Dutch embassy fires back at Washington on Amsterdam pot rules
The Dutch embassy in Washington DC went to extreme, witty lengths last month to put straight a misconception it says city hall there has created about marijuana use in Amsterdam.
The embassy issued a news release that links to an infographic that lays out a comparison between the two cities. The infographic is best described as cynical and sarcastic.
What prompted it is a statement last week by Washington Mayor Muriel Bowser that the District will not become “like Amsterdam,” as though being “like Amsterdam” would be a bad thing. The mayor was discussing “initiative 71” that became law on February 26, legalizing marijuana in Washington, D.C. under certain circumstances. The Dutch embassy said the statements and the fact that “City Hall even refers to Amsterdam in their official Q&A” were reason to give the people of Washington, D.C. an educated view of how D.C. compares to Amsterdam.
Its release answered three questions, the first one about the differences between Washington, D.C., and Dutch law on the possession of marijuana? “In Washington, D.C., under initiative 71 it is legal for any person over 21 to possess marijuana weighing 2 oz. or less, grow no more than 6 cannabis plants (<3 being mature) per person or no more than 12 plants (<6 mature) per house or rental unit.
“(Whereas) in the Netherlands, it is illegal to possess (and grow, prepare, process, sell, deliver, distribute and transport) marijuana. However, the Dutch police and public prosecutors have designated the following cases (for persons 18 years or older) as a low-enforcement priority: Possession up to 5 grams (0.176 oz.) of marijuana; growing of a maximum of 5 cannabis plants for personal consumption in a single household.”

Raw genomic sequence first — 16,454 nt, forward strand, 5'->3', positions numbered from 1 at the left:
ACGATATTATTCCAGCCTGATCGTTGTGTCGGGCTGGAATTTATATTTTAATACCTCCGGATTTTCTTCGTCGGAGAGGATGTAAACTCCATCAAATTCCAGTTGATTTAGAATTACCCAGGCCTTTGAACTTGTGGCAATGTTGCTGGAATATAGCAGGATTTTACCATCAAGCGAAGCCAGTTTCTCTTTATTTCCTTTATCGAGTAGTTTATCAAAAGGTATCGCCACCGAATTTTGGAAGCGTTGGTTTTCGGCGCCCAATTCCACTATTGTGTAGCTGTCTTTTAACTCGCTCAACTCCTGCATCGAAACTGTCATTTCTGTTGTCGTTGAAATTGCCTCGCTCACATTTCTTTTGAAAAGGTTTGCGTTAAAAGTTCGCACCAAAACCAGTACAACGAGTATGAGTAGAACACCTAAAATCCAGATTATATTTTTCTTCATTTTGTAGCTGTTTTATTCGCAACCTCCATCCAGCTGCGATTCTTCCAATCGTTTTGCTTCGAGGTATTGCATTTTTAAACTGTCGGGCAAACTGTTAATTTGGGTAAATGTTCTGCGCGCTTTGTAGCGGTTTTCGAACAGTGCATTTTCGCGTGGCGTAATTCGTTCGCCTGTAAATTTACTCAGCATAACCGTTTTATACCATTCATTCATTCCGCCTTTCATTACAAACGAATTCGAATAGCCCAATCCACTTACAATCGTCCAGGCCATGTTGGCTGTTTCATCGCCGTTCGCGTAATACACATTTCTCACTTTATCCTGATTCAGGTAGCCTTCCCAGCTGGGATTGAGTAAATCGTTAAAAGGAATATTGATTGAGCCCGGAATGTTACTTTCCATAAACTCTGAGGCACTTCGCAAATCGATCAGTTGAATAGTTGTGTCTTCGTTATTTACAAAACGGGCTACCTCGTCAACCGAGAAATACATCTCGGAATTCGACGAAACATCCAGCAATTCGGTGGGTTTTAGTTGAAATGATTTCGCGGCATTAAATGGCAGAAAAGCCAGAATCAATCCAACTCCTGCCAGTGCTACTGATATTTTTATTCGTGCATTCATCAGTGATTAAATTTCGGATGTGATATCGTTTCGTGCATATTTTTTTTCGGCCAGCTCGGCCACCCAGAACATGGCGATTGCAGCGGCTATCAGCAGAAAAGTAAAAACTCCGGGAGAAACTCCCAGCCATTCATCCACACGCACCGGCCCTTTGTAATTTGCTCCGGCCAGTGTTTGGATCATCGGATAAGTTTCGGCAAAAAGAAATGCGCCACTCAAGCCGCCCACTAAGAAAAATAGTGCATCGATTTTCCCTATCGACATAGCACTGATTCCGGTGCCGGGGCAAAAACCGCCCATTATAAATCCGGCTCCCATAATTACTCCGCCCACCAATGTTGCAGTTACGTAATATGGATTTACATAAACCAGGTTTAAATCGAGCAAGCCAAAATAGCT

The second question regarded “any differences between how each handles the selling of marijuana?” The embassy laid out that because of Congressional interference, D.C. can’t enact any regulatory framework for the sale or taxation of marijuana. So the sale of marijuana is illegal. However, it is permitted to give (without remuneration) less than 1 oz. to another person over 21. “In the Netherlands, the prohibition on the sale of marijuana will not be enforced by the police only if it is sold in a licensed coffee shop to persons 18 or older and the following criteria are met: no more than 5 grams of marijuana can be bought per person per day; the total supply of a coffee shop can be no more than 500 grams (17.6 oz.) at any given time; no alcohol can be served in coffee shops; minors are not allowed inside coffee shops; it is forbidden to advertise marijuana or other drugs; no nuisance is tolerated in/around coffee shops. The sale of marijuana in any other circumstance will be prosecuted.”
To its third question “can anyone traveling to the Netherlands consume marijuana in a coffee shop”, the embassy responded with an emphatic “no”. “Since 2013 the sale of marijuana in coffee shops is only permitted to residents of the Netherlands aged 18 years or older. The primary reason behind this new law was the nuisance of drug tourism in the provinces bordering Germany and Belgium. However, local governments have the authority to designate a level of priority to the enforcement of this law. As a consequence, in the provinces bordering Germany and Belgium there is a higher enforcement priority than in a few cities, like Amsterdam and Rotterdam,” it explained.
The embassy then mocked the entire issue with a rhetorical “So the Dutch consume larger quantities of marijuana than Americans, right?”